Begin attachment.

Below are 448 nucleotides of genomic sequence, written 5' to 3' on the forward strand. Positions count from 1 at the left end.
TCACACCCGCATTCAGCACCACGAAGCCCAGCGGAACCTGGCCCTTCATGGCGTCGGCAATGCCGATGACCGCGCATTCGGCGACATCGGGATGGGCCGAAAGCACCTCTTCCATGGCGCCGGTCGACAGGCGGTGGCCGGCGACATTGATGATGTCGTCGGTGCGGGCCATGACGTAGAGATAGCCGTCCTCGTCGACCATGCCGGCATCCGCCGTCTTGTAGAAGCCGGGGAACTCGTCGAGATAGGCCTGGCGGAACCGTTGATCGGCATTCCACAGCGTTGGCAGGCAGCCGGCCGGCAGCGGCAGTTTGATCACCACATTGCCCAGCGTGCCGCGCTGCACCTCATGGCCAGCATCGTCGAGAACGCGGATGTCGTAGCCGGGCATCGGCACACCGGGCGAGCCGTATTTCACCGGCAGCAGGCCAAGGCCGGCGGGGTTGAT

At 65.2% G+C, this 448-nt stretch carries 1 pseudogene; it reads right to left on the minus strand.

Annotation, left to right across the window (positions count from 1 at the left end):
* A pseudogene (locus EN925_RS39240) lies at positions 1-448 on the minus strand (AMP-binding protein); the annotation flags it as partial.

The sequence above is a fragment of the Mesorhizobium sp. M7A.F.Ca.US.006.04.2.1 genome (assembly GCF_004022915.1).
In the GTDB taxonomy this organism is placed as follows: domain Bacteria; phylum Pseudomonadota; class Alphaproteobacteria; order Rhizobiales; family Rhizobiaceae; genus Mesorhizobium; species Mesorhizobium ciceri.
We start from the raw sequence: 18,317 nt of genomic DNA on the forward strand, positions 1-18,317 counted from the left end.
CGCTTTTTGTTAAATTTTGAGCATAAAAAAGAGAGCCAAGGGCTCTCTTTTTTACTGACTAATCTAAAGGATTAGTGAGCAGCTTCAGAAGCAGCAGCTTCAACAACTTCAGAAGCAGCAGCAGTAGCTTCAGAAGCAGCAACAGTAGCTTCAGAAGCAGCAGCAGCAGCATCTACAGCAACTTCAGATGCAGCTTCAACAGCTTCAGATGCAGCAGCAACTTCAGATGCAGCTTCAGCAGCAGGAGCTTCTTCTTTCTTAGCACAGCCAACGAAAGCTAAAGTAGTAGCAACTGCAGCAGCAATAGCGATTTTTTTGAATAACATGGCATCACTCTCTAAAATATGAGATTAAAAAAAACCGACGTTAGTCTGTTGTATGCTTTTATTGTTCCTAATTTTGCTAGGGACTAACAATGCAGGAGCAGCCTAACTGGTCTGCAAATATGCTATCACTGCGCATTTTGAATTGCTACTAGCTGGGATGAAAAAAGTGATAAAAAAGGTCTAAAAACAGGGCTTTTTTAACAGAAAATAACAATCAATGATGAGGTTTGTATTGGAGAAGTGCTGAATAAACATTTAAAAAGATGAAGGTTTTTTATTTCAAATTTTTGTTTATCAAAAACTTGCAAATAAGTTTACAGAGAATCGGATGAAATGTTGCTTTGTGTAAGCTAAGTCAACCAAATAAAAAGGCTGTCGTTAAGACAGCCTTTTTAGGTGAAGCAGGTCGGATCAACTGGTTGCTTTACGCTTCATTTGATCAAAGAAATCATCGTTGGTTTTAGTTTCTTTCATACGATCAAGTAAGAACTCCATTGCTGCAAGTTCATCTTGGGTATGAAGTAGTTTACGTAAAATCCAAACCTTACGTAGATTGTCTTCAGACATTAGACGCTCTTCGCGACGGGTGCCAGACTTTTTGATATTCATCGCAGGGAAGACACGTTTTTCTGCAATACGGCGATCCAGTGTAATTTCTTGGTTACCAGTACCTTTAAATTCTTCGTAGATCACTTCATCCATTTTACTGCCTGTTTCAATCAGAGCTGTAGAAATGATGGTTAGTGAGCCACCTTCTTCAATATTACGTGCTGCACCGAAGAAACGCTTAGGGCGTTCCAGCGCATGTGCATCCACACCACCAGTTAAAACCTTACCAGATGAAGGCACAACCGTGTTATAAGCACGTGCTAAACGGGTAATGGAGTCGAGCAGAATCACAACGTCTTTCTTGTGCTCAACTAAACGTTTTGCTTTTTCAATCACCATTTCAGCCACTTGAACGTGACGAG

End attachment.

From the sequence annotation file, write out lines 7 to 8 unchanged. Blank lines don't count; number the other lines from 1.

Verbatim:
In the GTDB taxonomy this organism is placed as follows: domain Bacteria; phylum Pseudomonadota; class Alphaproteobacteria; order Rhizobiales; family Rhizobiaceae; genus Mesorhizobium; species Mesorhizobium ciceri.
We start from the raw sequence: 18,317 nt of genomic DNA on the forward strand, positions 1-18,317 counted from the left end.